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Manglehorn Trailer

To most that see him, Manglehorn isn't exactly an enigma, he's a quiet man who goes about his business. What the outside world doesn't know is Manglehorn writes daily to the love of his life, Clara - the girl who got away. Though he never hears back from Clara, his letters offer him some catharsis. The only other relief the aging locksmith finds is in his frequent visits to the local café and his weekly trips to the back, where bank teller, Dawn, finds herself becoming intrigued by Manglehorn.

Can Manglehorn be drawn out of his current lul and deal with his past to face the future?

Manglehorn was directed by David Gordon Green (Pineapple Express, Joe and Prince Avalanche). The film had unusual origins, the director and lead star were actually planning on shooting a commercial together but that never came to pass, however the meeting lead on to David beginning work on a film drawing inspiration from many aspects of Pacino's professional and personal life.

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Could 'The Mindy Project' Be Headed To Hulu After Fox Cancellation

Mindy Kaling Fox Chris Messina

Fans of ‘The Mindy Project’ are understandably heartbroken over news of the series' cancellation by Fox, but things might not be over for the comedy yet. According to reports, the sitcom might soon be thrown a lifeline by Hulu and could continue on the platform for at least two more seasons.

Mindy KalingMindy Kaling writes and stars in ‘The Mindy Project’.

Word of ‘The Mindy Project’s’ cancellation was first reported on Wednesday by Entertainment Weekly, who learnt that Fox wouldn't be renewing the series for a fourth season. Ratings for the comedy, which ended its third season in March, were said to have been steadily dropping, at one pointing averaging just 2.1 million viewers.

Continue reading: Could 'The Mindy Project' Be Headed To Hulu After Fox Cancellation

Premiere Of 'Alex Of Venice'

Don Johnson - Premiere Of 'Alex Of Venice' at The London West Hollywood at The London Hotel Screening Room - West Hollywood, California, United States - Wednesday 8th April 2015

Don Johnson
Don Johnson
Don Johnson
Don Johnson
Don Johnson
Don Johnson

Cake Review


Jennifer Aniston delivers an Oscar-calibre performance in this rather over-worked drama, which tries to emphasise heavy-handed metaphors more than the characters themselves. But it's an involving personal odyssey thanks to Aniston's honest acting, and Daniel Barnz's sensitive direction manages to dodge most of the script's more glaring pitfalls.

Aniston plays Claire, a woman who has been in continual pain, both emotional and physical, following the car accident that claimed the life of her young son. Revelling in her bitter sarcasm, she has alienated her husband (Chris Messina), driven her physiotherapist (Mamie Gummer) to despair and so enraged her therapy leader (Felicity Huffman) that she's been thrown out of the group. The only person who patiently sticks by her side is her maid/assistant Silvana (Adriana Barazza), and she's beginning to waver. Then Nina (Anna Kendrick), a therapy-group member, commits suicide, making Claire question why she's still bothering to be alive. There has to be a spark of hope there, and she decides to stalk Nina's single-dad widower Roy (Sam Worthington) for answers.

While the premise seems to set up the usual story about two damaged souls healing each other, the story thankfully doesn't go down that tired route. Instead, Patrick Tobin's script keeps the interaction prickly and unexpected, even as it layers in so much symbolism that it becomes rather exhausting. Claire's physical scarring is clearly indicative of something deeper, as is her array of cruel defence mechanisms. Thankfully, Aniston plays these scenes with a mixture of black comedy and aching sadness that makes the character thoroughly involving and only slightly likeable. Her interaction with Barraza is the heart of the film, beautifully played because their connection remains mainly unspoken. By contrast, Worthington feels almost superfluous; he sharply matches Aniston's cynicism, but is too nice to register very strongly.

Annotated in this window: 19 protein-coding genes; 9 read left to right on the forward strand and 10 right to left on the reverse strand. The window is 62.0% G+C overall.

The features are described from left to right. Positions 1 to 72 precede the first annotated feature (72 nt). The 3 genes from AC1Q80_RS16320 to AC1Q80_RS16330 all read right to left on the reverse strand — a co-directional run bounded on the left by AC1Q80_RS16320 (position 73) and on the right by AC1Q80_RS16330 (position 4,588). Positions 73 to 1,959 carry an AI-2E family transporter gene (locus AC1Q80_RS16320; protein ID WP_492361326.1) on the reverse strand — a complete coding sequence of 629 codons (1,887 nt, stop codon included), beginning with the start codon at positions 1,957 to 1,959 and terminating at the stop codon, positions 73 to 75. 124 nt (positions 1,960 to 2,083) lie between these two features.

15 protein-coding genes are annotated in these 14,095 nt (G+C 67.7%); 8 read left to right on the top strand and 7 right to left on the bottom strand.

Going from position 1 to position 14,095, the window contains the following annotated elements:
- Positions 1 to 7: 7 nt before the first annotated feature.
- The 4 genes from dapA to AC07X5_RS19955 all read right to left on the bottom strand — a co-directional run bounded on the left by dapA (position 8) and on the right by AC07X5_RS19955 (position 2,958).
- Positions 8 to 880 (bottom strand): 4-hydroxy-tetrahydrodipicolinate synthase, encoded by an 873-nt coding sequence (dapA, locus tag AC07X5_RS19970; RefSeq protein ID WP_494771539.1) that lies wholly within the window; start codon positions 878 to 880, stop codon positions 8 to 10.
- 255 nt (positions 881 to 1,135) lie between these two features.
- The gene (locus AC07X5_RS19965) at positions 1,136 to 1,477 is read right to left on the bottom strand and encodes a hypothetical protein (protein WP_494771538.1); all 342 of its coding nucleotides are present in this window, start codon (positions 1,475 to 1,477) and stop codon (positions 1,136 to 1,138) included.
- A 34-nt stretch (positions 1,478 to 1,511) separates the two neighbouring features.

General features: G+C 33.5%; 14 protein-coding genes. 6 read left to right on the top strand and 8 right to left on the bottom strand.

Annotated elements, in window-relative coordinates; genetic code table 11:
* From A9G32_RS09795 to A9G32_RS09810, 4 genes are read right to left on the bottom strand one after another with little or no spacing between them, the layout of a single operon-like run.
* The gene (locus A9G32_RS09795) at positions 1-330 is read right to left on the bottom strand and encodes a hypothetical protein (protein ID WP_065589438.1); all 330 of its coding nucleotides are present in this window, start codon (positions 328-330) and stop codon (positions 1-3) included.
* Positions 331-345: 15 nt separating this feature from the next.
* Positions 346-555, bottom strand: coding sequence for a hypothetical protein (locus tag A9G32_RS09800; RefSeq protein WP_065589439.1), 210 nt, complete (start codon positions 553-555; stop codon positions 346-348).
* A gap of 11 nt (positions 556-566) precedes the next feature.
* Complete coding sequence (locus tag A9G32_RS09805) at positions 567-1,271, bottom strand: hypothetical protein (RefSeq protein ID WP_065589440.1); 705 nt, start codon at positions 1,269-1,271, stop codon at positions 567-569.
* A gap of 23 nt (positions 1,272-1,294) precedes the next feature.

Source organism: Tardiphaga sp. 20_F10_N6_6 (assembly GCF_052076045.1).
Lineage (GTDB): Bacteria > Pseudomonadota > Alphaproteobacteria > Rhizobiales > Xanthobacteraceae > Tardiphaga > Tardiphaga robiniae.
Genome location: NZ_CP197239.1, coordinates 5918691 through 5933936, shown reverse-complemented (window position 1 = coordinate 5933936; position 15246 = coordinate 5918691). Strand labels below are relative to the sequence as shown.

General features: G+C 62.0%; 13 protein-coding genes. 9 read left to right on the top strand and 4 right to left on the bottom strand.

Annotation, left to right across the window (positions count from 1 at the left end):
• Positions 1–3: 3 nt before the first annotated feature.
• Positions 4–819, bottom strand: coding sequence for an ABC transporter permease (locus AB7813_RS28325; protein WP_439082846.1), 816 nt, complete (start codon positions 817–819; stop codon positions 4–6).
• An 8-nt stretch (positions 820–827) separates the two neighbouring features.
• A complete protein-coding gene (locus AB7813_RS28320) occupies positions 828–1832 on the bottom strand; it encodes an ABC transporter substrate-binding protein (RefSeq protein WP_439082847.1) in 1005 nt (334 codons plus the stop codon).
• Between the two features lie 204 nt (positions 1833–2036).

Continue reading: Cake Review

Cake Trailer

Claire Bennett is struggling to get through day-to-day life despite her buffet of pills, one-on-one medical support and the Women's Chronic Pain Support Group she regularly attends. She is forced to cope with the heart-breaking break-up of her relationship but becomes deeply obsessed with the suicide of Nina Collins, another woman from the support group. In a bid to learn more about her death and, indeed, her life, she persuades the group leader to pass on Nina's address. It's then she meets her widower Roy with whom she strikes up a significant relationship, with both of them dealing with the loss of a loved one and their own brand of chronic pain. Meanwhile, Claire frequently experiences hallucinations of Nina, who slowly draws her towards normality and, perhaps, a happier life.

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Peter Prentice Actor Adam Pally Leaving 'The Mindy Project', But Will Return To Guest Star

Mindy Kaling Lee Pace Chris Messina

Adam Pally will no longer be appearing regularly on The Mindy Project as of early 2015.

Adam Pally
Adam Pally at Variety's 4th Annual Power of Comedy event in Los Angeles in November 2013.

Read More: Mindy Kaling Congratulated On Nobel Prize At TIME Party. Weirdest Mistake Ever?

Continue reading: Peter Prentice Actor Adam Pally Leaving 'The Mindy Project', But Will Return To Guest Star

Baby2Baby Gala

Chris Messina - A variety of stars were photographed as they arrived at the 2014 Gala held by Baby2Baby which is a charity that provides low income children with basic necessities. The 2014 gala was in honor of American actress Kate Hudson and was held at The Book Bindery in Los Angeles, California, United States - Saturday 8th November 2014

Chris Messina
Chris Messina
Chris Messina

Palo Alto Review


James Franco's collection of autobiographical short stories is adapted into a remarkably evocative film by Gia Coppola, granddaughter of Francis. And the film's next-generation credentials don't end there. It stars Emma Roberts (daughter of Eric) and Jack Kilmer (son of Val), superb young actors who bring their characters to vivid life even as multiple story strands weave around them. And what makes the film important is its willingness to present teens authentically, often in ways parents probably wish they didn't know about.

It's set in suburban Northern California, where high school teen April (Roberts) worries that she's the last virgin in her class. She's secretly in love with Teddy (Kilmer), and he likes her too, but everyone thinks he's having a fling with the class slut (Zoe Levin). So while babysitting one night for her soccer coach (Franco), she is both startled and thrilled when he makes a move on her. Meanwhile, Teddy's best pal Fred (Nat Wolff) is causing chaos everywhere he goes, as the school's teens go from party to party indulging in alcohol and drugs, testing the boundaries of authority. And their parents seem fairly oblivious to all of this.